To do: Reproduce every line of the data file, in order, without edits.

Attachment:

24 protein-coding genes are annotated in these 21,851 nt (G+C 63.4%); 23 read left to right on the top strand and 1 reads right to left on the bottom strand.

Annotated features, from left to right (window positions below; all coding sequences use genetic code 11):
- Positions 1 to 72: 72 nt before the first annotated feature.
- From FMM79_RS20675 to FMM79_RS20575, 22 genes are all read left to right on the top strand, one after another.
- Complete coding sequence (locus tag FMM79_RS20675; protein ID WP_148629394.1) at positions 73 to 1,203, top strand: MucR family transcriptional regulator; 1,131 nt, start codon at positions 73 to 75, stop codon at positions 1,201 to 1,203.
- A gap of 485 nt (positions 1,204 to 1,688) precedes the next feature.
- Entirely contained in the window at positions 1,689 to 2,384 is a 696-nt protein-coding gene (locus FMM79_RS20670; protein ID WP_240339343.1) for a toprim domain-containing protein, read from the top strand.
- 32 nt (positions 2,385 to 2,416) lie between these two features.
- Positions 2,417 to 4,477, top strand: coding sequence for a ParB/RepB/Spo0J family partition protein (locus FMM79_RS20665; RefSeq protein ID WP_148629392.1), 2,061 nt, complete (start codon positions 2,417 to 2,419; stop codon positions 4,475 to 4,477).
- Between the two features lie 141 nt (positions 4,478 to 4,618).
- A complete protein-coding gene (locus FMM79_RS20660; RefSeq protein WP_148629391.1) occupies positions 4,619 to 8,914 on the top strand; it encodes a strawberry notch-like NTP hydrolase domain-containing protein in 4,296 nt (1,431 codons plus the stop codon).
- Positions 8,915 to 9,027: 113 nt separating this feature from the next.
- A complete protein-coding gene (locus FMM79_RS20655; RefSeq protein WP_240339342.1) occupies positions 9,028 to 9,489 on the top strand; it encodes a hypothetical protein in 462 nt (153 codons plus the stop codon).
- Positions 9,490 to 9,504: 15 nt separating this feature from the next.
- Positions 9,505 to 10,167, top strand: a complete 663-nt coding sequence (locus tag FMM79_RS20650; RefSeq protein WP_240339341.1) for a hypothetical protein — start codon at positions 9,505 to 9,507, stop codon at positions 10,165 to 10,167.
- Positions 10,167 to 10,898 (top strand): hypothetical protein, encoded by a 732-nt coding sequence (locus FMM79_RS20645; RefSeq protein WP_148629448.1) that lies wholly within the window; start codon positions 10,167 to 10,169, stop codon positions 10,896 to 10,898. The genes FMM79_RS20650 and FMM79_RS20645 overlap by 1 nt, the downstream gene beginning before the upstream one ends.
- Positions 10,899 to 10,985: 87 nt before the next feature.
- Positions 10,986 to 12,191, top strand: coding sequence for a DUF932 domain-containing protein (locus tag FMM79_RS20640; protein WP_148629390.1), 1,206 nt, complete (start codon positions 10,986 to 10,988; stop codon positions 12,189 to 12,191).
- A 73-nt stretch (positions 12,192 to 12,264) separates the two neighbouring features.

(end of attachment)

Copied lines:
24 protein-coding genes are annotated in these 21,851 nt (G+C 63.4%); 23 read left to right on the top strand and 1 reads right to left on the bottom strand.

Annotated features, from left to right (window positions below; all coding sequences use genetic code 11):
- Positions 1 to 72: 72 nt before the first annotated feature.
- From FMM79_RS20675 to FMM79_RS20575, 22 genes are all read left to right on the top strand, one after another.
- Complete coding sequence (locus tag FMM79_RS20675; protein ID WP_148629394.1) at positions 73 to 1,203, top strand: MucR family transcriptional regulator; 1,131 nt, start codon at positions 73 to 75, stop codon at positions 1,201 to 1,203.
- A gap of 485 nt (positions 1,204 to 1,688) precedes the next feature.
- Entirely contained in the window at positions 1,689 to 2,384 is a 696-nt protein-coding gene (locus FMM79_RS20670; protein ID WP_240339343.1) for a toprim domain-containing protein, read from the top strand.
- 32 nt (positions 2,385 to 2,416) lie between these two features.
- Positions 2,417 to 4,477, top strand: coding sequence for a ParB/RepB/Spo0J family partition protein (locus FMM79_RS20665; RefSeq protein ID WP_148629392.1), 2,061 nt, complete (start codon positions 2,417 to 2,419; stop codon positions 4,475 to 4,477).
- Between the two features lie 141 nt (positions 4,478 to 4,618).
- A complete protein-coding gene (locus FMM79_RS20660; RefSeq protein WP_148629391.1) occupies positions 4,619 to 8,914 on the top strand; it encodes a strawberry notch-like NTP hydrolase domain-containing protein in 4,296 nt (1,431 codons plus the stop codon).
- Positions 8,915 to 9,027: 113 nt separating this feature from the next.
- A complete protein-coding gene (locus FMM79_RS20655; RefSeq protein WP_240339342.1) occupies positions 9,028 to 9,489 on the top strand; it encodes a hypothetical protein in 462 nt (153 codons plus the stop codon).
- Positions 9,490 to 9,504: 15 nt separating this feature from the next.
- Positions 9,505 to 10,167, top strand: a complete 663-nt coding sequence (locus tag FMM79_RS20650; RefSeq protein WP_240339341.1) for a hypothetical protein — start codon at positions 9,505 to 9,507, stop codon at positions 10,165 to 10,167.
- Positions 10,167 to 10,898 (top strand): hypothetical protein, encoded by a 732-nt coding sequence (locus FMM79_RS20645; RefSeq protein WP_148629448.1) that lies wholly within the window; start codon positions 10,167 to 10,169, stop codon positions 10,896 to 10,898. The genes FMM79_RS20650 and FMM79_RS20645 overlap by 1 nt, the downstream gene beginning before the upstream one ends.
- Positions 10,899 to 10,985: 87 nt before the next feature.
- Positions 10,986 to 12,191, top strand: coding sequence for a DUF932 domain-containing protein (locus tag FMM79_RS20640; protein WP_148629390.1), 1,206 nt, complete (start codon positions 10,986 to 10,988; stop codon positions 12,189 to 12,191).
- A 73-nt stretch (positions 12,192 to 12,264) separates the two neighbouring features.